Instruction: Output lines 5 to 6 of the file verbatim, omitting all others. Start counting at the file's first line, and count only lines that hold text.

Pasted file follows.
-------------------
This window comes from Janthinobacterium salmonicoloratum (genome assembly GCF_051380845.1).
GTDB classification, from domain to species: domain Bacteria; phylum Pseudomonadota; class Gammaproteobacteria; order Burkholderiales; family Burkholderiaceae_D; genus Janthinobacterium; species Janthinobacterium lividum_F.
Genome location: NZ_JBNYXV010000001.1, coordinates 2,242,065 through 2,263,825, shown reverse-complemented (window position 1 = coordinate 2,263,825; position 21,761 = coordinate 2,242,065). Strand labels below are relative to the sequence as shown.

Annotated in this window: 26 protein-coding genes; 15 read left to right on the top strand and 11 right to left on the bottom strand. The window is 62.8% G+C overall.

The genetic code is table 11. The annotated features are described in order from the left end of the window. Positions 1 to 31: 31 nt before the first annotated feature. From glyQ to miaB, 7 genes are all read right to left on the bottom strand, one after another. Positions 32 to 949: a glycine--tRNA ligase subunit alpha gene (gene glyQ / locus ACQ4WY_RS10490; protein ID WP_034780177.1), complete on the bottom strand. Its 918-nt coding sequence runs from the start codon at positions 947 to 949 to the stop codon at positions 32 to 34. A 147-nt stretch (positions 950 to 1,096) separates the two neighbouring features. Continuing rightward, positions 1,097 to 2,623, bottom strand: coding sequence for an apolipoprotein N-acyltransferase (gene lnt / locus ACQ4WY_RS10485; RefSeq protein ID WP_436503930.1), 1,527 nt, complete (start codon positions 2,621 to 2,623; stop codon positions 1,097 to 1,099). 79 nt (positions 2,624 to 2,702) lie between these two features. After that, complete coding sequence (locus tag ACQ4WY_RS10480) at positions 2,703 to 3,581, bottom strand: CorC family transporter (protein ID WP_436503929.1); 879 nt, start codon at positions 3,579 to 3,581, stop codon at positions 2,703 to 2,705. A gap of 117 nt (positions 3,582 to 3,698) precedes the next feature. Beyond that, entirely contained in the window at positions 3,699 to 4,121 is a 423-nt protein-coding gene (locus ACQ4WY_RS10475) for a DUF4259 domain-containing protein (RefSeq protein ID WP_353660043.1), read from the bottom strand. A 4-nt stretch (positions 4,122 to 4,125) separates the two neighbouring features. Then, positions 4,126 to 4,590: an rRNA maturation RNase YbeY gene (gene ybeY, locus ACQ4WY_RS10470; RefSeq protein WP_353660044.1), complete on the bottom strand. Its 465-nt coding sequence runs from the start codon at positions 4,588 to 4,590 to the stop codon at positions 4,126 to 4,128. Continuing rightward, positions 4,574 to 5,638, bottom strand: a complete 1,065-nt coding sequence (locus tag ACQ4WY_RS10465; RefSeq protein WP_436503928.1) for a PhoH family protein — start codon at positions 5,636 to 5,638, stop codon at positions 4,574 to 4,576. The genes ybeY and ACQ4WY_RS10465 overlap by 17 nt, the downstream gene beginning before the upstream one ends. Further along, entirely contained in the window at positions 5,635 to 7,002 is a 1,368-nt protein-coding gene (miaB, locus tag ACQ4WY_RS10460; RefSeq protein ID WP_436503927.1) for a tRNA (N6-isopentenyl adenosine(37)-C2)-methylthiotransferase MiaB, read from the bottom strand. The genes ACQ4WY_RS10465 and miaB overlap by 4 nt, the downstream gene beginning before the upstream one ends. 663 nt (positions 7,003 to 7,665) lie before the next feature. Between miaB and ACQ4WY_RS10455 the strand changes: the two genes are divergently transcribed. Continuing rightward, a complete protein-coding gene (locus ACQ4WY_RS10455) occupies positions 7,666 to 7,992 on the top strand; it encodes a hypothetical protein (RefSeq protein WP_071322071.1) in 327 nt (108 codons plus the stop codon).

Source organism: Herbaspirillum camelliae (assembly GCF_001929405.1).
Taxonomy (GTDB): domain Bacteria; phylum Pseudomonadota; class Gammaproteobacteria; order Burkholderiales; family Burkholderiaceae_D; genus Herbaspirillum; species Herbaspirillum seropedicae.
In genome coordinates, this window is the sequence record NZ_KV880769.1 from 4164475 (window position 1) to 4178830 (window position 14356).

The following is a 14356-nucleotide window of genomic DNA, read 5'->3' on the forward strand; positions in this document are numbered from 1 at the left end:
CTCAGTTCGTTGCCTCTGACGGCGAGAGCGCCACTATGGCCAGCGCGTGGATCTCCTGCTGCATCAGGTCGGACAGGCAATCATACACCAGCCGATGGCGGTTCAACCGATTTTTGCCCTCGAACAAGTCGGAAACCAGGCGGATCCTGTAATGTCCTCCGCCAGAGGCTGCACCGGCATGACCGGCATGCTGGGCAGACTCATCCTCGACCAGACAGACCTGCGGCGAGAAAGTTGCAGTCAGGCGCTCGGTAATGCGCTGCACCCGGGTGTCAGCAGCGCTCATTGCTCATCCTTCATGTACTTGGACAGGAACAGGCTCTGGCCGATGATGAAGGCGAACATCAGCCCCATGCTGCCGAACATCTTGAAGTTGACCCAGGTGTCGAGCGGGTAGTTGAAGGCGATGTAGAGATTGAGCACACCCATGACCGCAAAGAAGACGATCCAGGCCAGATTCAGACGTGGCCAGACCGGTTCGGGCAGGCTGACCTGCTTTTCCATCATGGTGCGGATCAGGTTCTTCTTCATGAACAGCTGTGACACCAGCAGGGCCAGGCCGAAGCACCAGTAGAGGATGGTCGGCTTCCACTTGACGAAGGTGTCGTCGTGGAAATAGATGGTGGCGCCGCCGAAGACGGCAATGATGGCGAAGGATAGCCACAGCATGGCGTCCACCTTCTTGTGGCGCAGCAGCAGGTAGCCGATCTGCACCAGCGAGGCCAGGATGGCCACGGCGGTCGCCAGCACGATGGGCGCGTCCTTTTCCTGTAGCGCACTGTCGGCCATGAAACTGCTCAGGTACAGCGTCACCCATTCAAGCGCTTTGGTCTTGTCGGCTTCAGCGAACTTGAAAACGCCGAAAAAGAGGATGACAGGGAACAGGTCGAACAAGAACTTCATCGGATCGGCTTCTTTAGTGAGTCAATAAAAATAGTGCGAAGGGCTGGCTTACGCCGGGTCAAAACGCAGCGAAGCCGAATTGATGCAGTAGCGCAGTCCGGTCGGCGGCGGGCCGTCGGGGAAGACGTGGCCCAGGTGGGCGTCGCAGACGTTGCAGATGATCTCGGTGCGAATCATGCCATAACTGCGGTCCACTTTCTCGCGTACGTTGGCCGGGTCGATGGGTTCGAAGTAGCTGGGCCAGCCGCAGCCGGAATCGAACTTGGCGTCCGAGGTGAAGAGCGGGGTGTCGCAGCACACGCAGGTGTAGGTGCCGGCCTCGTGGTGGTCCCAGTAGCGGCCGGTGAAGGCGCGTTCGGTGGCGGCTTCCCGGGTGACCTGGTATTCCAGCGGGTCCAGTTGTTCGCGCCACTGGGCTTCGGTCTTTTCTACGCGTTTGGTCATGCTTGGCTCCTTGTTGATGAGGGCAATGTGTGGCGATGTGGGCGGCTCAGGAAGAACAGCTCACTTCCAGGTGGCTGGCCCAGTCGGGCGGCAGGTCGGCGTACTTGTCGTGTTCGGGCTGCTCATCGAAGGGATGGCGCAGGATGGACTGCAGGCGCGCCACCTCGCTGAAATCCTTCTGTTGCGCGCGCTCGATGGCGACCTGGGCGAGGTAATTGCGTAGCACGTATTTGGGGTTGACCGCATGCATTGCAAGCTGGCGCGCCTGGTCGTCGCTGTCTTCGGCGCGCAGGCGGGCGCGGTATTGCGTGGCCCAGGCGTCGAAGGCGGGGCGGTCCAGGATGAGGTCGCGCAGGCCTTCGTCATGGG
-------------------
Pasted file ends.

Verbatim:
The genetic code is table 11. The annotated features are described in order from the left end of the window. Positions 1 to 31: 31 nt before the first annotated feature. From glyQ to miaB, 7 genes are all read right to left on the bottom strand, one after another. Positions 32 to 949: a glycine--tRNA ligase subunit alpha gene (gene glyQ / locus ACQ4WY_RS10490; protein ID WP_034780177.1), complete on the bottom strand. Its 918-nt coding sequence runs from the start codon at positions 947 to 949 to the stop codon at positions 32 to 34. A 147-nt stretch (positions 950 to 1,096) separates the two neighbouring features. Continuing rightward, positions 1,097 to 2,623, bottom strand: coding sequence for an apolipoprotein N-acyltransferase (gene lnt / locus ACQ4WY_RS10485; RefSeq protein ID WP_436503930.1), 1,527 nt, complete (start codon positions 2,621 to 2,623; stop codon positions 1,097 to 1,099). 79 nt (positions 2,624 to 2,702) lie between these two features. After that, complete coding sequence (locus tag ACQ4WY_RS10480) at positions 2,703 to 3,581, bottom strand: CorC family transporter (protein ID WP_436503929.1); 879 nt, start codon at positions 3,579 to 3,581, stop codon at positions 2,703 to 2,705. A gap of 117 nt (positions 3,582 to 3,698) precedes the next feature. Beyond that, entirely contained in the window at positions 3,699 to 4,121 is a 423-nt protein-coding gene (locus ACQ4WY_RS10475) for a DUF4259 domain-containing protein (RefSeq protein ID WP_353660043.1), read from the bottom strand. A 4-nt stretch (positions 4,122 to 4,125) separates the two neighbouring features. Then, positions 4,126 to 4,590: an rRNA maturation RNase YbeY gene (gene ybeY, locus ACQ4WY_RS10470; RefSeq protein WP_353660044.1), complete on the bottom strand. Its 465-nt coding sequence runs from the start codon at positions 4,588 to 4,590 to the stop codon at positions 4,126 to 4,128. Continuing rightward, positions 4,574 to 5,638, bottom strand: a complete 1,065-nt coding sequence (locus tag ACQ4WY_RS10465; RefSeq protein WP_436503928.1) for a PhoH family protein — start codon at positions 5,636 to 5,638, stop codon at positions 4,574 to 4,576. The genes ybeY and ACQ4WY_RS10465 overlap by 17 nt, the downstream gene beginning before the upstream one ends. Further along, entirely contained in the window at positions 5,635 to 7,002 is a 1,368-nt protein-coding gene (miaB, locus tag ACQ4WY_RS10460; RefSeq protein ID WP_436503927.1) for a tRNA (N6-isopentenyl adenosine(37)-C2)-methylthiotransferase MiaB, read from the bottom strand. The genes ACQ4WY_RS10465 and miaB overlap by 4 nt, the downstream gene beginning before the upstream one ends. 663 nt (positions 7,003 to 7,665) lie before the next feature. Between miaB and ACQ4WY_RS10455 the strand changes: the two genes are divergently transcribed. Continuing rightward, a complete protein-coding gene (locus ACQ4WY_RS10455) occupies positions 7,666 to 7,992 on the top strand; it encodes a hypothetical protein (RefSeq protein WP_071322071.1) in 327 nt (108 codons plus the stop codon).

Source organism: Herbaspirillum camelliae (assembly GCF_001929405.1).